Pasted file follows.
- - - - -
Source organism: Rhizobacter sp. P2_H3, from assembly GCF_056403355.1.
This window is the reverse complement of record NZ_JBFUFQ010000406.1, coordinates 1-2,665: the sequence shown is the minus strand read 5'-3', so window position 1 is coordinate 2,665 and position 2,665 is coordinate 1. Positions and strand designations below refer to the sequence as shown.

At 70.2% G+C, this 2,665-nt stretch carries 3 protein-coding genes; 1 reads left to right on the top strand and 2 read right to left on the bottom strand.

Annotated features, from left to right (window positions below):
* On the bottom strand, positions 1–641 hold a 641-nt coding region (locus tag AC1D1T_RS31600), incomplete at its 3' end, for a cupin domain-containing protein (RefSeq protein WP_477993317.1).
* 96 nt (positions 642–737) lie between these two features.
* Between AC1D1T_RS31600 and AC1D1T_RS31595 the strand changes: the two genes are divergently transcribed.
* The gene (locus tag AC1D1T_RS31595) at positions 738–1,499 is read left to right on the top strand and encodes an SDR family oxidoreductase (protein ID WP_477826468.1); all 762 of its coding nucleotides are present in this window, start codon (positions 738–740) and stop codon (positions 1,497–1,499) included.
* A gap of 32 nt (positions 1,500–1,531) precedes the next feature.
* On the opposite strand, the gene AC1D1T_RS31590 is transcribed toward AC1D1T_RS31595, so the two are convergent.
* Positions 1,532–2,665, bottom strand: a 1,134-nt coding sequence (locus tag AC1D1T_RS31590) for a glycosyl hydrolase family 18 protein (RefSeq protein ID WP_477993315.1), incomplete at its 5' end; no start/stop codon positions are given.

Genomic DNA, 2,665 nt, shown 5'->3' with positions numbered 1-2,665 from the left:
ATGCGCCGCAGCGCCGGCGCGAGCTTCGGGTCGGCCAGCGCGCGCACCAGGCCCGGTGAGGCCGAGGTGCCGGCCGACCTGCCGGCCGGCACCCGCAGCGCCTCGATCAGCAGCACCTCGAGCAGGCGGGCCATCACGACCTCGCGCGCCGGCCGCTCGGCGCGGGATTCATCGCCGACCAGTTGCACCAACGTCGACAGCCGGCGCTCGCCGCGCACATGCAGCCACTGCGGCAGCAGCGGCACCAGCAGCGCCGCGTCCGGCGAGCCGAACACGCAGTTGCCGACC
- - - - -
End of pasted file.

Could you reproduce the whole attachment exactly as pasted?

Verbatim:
Source organism: Rhizobacter sp. P2_H3, from assembly GCF_056403355.1.
This window is the reverse complement of record NZ_JBFUFQ010000406.1, coordinates 1-2,665: the sequence shown is the minus strand read 5'-3', so window position 1 is coordinate 2,665 and position 2,665 is coordinate 1. Positions and strand designations below refer to the sequence as shown.

At 70.2% G+C, this 2,665-nt stretch carries 3 protein-coding genes; 1 reads left to right on the top strand and 2 read right to left on the bottom strand.

Annotated features, from left to right (window positions below):
* On the bottom strand, positions 1–641 hold a 641-nt coding region (locus tag AC1D1T_RS31600), incomplete at its 3' end, for a cupin domain-containing protein (RefSeq protein WP_477993317.1).
* 96 nt (positions 642–737) lie between these two features.
* Between AC1D1T_RS31600 and AC1D1T_RS31595 the strand changes: the two genes are divergently transcribed.
* The gene (locus tag AC1D1T_RS31595) at positions 738–1,499 is read left to right on the top strand and encodes an SDR family oxidoreductase (protein ID WP_477826468.1); all 762 of its coding nucleotides are present in this window, start codon (positions 738–740) and stop codon (positions 1,497–1,499) included.
* A gap of 32 nt (positions 1,500–1,531) precedes the next feature.
* On the opposite strand, the gene AC1D1T_RS31590 is transcribed toward AC1D1T_RS31595, so the two are convergent.
* Positions 1,532–2,665, bottom strand: a 1,134-nt coding sequence (locus tag AC1D1T_RS31590) for a glycosyl hydrolase family 18 protein (RefSeq protein ID WP_477993315.1), incomplete at its 5' end; no start/stop codon positions are given.

Genomic DNA, 2,665 nt, shown 5'->3' with positions numbered 1-2,665 from the left:
ATGCGCCGCAGCGCCGGCGCGAGCTTCGGGTCGGCCAGCGCGCGCACCAGGCCCGGTGAGGCCGAGGTGCCGGCCGACCTGCCGGCCGGCACCCGCAGCGCCTCGATCAGCAGCACCTCGAGCAGGCGGGCCATCACGACCTCGCGCGCCGGCCGCTCGGCGCGGGATTCATCGCCGACCAGTTGCACCAACGTCGACAGCCGGCGCTCGCCGCGCACATGCAGCCACTGCGGCAGCAGCGGCACCAGCAGCGCCGCGTCCGGCGAGCCGAACACGCAGTTGCCGACC